Whilst this is not a comprehensive Frequently Asked Questions (FAQ), we highly recommend that you take a look at this outstanding FAQ put together by Roger Edwards of the (NOAA) Storm Prediction Center (centre).

Where do Tornadoes come from?

Well! It’s safe to say to suggest we still don’t understand how Tornadoes form.

However, the most powerful (destructive/deadly) Tornadoes happen from supercells – rotating thunderstorms – with a radar1 circulation called a mesocyclone.

1: it has to be said that some violent mesocyclones can be far from radar and hard for it to see. It can also be said that low level circulation can make it hard for the radar to detect (aka scan).

Don’t forget, it has to be said supercells can also producing damaging hail, non-tornadic winds, lightning and flash floods. The formation of a Tornado is believed to be dictated mainly by things which happen in and around the mesocyclone.

Latest suggestions/results from a study suggest that once a mesocyclone is underway, the development of a Tornado is related to the temperature difference across the (edge) of downdraft air wrapping around the mesocyclone.

You can find out more about Tornado formation, forecasting and detection: here, here and here.

Where do Tornadoes strike?

Tornadoes can strike wherever and whenever the conditions are right. In the U.S. – Tornadoes are most common in the central plains of North America – east of the Rocky Mountains and west of the Appalachian Mountains.

Tornadoes tend to occur during the spring and summer – Tornado season comes early in the south and later in the north because of one simple reason. Spring comes later in the year as one moves northward.

However, it has to be said that Tornadoes can strike in every state in the United States – any day of the year, at any hour of the day. Tornadoes can also occur in many other parts of the world – Australia, Europe, Africa, Asia and South America.

What type of damage can be caused by a Tornado?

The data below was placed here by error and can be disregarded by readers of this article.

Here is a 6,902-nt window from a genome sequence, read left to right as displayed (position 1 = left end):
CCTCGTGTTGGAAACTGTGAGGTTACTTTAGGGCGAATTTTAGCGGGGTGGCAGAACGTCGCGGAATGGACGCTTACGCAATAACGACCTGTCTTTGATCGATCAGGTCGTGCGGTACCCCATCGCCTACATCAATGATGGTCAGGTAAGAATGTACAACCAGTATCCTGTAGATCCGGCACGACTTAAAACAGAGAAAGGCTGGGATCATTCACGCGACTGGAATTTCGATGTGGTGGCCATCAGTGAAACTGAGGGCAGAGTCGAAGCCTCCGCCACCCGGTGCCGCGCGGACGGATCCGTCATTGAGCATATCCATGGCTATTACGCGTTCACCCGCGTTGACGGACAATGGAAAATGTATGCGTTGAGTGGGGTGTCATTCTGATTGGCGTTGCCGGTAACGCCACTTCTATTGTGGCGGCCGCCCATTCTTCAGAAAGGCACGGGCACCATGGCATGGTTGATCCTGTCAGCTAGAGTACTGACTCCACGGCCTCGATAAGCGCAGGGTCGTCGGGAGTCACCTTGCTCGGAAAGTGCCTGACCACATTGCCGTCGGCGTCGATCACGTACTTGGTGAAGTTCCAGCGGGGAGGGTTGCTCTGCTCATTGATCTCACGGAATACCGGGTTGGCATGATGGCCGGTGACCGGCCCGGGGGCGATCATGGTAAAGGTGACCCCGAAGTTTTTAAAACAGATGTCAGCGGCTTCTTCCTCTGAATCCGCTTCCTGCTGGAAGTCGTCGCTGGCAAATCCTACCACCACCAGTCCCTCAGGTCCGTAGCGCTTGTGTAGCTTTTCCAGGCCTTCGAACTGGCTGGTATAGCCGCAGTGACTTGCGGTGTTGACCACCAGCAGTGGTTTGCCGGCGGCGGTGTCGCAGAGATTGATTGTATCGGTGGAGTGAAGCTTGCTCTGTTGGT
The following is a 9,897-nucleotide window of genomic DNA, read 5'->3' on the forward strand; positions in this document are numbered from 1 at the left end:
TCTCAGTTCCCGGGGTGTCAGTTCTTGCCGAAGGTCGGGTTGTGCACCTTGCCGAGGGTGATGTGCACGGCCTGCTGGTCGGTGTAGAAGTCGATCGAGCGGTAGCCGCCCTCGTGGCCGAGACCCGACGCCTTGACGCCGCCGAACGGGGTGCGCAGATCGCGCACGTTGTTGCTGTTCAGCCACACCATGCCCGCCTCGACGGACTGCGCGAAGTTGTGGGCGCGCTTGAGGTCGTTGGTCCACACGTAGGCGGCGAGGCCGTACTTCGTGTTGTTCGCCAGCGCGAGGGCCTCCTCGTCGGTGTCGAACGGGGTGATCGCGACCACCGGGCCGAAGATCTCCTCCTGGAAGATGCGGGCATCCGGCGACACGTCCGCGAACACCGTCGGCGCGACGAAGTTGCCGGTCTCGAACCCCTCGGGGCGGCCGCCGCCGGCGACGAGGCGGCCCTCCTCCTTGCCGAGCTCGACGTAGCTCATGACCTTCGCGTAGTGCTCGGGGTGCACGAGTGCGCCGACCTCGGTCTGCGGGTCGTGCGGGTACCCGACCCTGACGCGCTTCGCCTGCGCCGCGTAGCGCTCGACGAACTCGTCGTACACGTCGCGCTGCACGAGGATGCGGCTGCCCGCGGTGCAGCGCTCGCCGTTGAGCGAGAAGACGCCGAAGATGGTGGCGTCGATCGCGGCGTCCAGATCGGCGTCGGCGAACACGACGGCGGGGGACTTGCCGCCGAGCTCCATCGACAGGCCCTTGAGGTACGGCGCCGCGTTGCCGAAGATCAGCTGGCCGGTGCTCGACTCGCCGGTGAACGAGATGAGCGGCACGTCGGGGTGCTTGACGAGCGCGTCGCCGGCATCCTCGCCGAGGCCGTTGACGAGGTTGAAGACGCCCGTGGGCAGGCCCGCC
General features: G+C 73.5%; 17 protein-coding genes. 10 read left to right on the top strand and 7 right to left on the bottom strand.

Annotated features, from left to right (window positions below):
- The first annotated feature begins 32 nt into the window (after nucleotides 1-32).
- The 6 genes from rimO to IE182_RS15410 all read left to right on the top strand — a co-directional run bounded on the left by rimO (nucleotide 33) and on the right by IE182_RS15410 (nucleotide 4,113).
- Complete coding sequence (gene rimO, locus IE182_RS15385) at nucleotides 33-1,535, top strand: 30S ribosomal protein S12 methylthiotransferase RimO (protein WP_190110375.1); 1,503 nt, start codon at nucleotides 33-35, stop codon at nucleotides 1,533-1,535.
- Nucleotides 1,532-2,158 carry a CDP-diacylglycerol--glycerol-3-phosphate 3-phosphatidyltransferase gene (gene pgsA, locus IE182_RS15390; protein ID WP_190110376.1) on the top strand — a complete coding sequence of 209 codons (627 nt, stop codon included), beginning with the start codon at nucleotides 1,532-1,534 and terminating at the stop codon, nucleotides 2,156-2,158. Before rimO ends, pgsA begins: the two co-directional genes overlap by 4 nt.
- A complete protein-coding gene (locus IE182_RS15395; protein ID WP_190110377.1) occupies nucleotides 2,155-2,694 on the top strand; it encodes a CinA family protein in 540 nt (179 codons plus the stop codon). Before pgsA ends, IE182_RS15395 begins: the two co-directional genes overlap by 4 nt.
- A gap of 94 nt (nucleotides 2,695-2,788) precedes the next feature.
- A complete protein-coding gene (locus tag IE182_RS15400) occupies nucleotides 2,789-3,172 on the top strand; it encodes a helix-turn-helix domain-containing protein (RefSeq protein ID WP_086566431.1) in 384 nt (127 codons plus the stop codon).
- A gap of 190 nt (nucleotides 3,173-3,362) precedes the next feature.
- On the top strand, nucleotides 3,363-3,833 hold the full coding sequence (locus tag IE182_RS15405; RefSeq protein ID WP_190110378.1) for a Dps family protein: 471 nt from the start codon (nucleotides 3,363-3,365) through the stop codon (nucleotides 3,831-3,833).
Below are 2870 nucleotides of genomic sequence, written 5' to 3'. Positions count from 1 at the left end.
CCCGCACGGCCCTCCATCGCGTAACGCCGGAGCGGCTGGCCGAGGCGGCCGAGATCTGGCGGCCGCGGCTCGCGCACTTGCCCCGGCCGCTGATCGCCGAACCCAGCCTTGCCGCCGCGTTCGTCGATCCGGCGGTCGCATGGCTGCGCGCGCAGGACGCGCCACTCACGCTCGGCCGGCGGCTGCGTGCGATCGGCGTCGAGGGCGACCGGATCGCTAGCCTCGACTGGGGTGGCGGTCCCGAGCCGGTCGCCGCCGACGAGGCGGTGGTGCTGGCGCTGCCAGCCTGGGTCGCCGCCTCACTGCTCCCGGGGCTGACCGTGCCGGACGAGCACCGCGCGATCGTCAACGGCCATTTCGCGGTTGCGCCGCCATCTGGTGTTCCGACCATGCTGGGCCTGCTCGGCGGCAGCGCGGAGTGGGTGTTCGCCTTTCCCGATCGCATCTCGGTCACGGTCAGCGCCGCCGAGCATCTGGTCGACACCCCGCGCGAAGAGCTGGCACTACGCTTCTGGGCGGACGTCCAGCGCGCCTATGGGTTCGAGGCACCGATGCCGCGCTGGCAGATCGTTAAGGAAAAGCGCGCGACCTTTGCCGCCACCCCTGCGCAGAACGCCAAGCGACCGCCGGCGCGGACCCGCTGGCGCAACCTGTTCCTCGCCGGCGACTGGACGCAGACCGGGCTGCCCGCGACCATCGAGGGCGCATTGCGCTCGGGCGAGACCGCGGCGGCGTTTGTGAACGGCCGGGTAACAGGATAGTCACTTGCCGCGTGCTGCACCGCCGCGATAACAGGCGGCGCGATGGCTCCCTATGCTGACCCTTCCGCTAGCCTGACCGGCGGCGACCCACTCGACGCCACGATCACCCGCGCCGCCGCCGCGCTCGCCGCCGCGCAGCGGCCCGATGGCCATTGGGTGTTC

The damage from Tornadoes tends to come from the strong winds. The winds of a Tornado can reach up to three hundred miles per hour (most violent). The following bullet points illustrate what the wind speeds can do:

• Vehicles (incl. trains, cars etc) can become airborne.
• Level the ordinary home – we mean rip it to shreds!
• Turn broken glass and other debris into lethal missiles.

It’s safe to say the biggest threat to living beings (inc. animals/humans) from Tornadoes is flying debris + being tossed about in the wind. We’re going to bust a myth for you right now.

It was believed in the past that the low pressure in a Tornado contributed to the damage by making buildings explode – just like a bomb would – but this is no longer to believe to be true.

Would a Tornado dig up the ground?

It has been reported in the past that Tornadoes have blown dirt to an extent to where it has created a three foot deep trench. However, this is very uncommon!

It is widely known that Tornadoes have stripped asphalt from the road/pavement.

Tornadoes… Can they be predicted?

Yes but only to a limited capacity. Even though the formation (process) of the Tornado is not completely understood, research has suggested Tornadoes tend to form under certain types of atmospheric conditions are present.

Meteorologists spot those specific conditions, they can predict that Tornadoes are likely to happen. However…

…It is not yet possible to predict in advice when or where a Tornado will develop, how strong it/they2 and what path it/they will take.